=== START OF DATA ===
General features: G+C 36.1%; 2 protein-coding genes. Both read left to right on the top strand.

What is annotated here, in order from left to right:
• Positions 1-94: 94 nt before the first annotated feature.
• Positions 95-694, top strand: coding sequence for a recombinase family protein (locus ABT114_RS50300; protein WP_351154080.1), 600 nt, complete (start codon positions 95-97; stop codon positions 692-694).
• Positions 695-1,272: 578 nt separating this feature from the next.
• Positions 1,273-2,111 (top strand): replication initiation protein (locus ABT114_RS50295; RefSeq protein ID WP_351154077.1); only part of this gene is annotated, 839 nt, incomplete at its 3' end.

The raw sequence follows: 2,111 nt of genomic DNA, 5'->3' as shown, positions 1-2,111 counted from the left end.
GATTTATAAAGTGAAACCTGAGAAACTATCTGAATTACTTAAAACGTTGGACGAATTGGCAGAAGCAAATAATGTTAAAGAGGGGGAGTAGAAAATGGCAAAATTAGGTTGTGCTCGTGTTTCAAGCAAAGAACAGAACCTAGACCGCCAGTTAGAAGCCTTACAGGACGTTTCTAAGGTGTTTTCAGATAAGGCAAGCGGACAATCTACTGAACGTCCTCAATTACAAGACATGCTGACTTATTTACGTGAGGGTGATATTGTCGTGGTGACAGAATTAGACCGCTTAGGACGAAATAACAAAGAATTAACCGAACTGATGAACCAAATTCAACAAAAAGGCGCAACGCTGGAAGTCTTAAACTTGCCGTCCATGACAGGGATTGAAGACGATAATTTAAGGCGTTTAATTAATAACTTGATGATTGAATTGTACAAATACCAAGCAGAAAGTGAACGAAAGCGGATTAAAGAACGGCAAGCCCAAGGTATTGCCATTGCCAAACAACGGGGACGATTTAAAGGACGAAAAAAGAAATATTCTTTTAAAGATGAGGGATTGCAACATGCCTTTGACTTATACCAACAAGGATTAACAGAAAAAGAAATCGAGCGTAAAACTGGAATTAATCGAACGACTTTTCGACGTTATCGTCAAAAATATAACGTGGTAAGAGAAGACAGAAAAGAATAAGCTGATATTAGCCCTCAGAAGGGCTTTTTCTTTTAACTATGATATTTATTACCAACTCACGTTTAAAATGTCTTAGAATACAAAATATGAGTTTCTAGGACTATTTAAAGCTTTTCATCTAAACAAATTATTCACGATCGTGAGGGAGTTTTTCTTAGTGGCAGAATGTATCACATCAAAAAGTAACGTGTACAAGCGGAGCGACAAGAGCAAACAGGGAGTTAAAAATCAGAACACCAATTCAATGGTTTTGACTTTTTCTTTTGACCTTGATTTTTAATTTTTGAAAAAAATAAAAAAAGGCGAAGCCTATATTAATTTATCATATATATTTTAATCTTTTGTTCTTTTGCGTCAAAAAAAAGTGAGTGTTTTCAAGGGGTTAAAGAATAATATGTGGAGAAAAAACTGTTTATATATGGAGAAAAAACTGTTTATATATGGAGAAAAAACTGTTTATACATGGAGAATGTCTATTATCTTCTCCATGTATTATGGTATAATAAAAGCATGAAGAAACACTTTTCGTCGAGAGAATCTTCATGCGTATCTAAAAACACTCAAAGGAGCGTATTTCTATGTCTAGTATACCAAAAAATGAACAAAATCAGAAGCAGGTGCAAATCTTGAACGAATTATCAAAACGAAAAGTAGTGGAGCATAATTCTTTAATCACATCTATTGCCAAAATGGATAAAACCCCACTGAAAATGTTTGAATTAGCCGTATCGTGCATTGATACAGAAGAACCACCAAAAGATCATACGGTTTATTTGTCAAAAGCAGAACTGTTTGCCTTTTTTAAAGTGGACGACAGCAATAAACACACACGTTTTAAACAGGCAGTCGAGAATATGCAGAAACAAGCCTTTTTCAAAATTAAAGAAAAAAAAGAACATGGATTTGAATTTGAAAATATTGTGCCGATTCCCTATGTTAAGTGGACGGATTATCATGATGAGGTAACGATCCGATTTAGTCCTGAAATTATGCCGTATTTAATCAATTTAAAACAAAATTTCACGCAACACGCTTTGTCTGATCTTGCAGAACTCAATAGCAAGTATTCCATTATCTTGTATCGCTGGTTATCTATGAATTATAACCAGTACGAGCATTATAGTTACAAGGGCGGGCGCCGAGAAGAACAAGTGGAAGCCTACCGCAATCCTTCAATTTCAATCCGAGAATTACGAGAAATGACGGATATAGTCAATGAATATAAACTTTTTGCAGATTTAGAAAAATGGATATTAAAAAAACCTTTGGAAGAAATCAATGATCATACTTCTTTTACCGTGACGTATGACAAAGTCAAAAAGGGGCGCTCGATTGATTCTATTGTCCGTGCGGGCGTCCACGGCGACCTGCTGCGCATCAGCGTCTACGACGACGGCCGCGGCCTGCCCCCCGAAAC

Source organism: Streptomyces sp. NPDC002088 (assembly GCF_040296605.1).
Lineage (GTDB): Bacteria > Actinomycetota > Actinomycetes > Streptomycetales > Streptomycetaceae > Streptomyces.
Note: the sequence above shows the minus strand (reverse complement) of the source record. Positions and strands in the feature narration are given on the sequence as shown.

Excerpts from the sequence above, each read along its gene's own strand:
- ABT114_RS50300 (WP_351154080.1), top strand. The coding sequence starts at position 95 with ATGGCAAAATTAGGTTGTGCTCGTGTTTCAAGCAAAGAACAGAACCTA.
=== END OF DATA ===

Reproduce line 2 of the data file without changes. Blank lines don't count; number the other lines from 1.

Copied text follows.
What is annotated here, in order from left to right: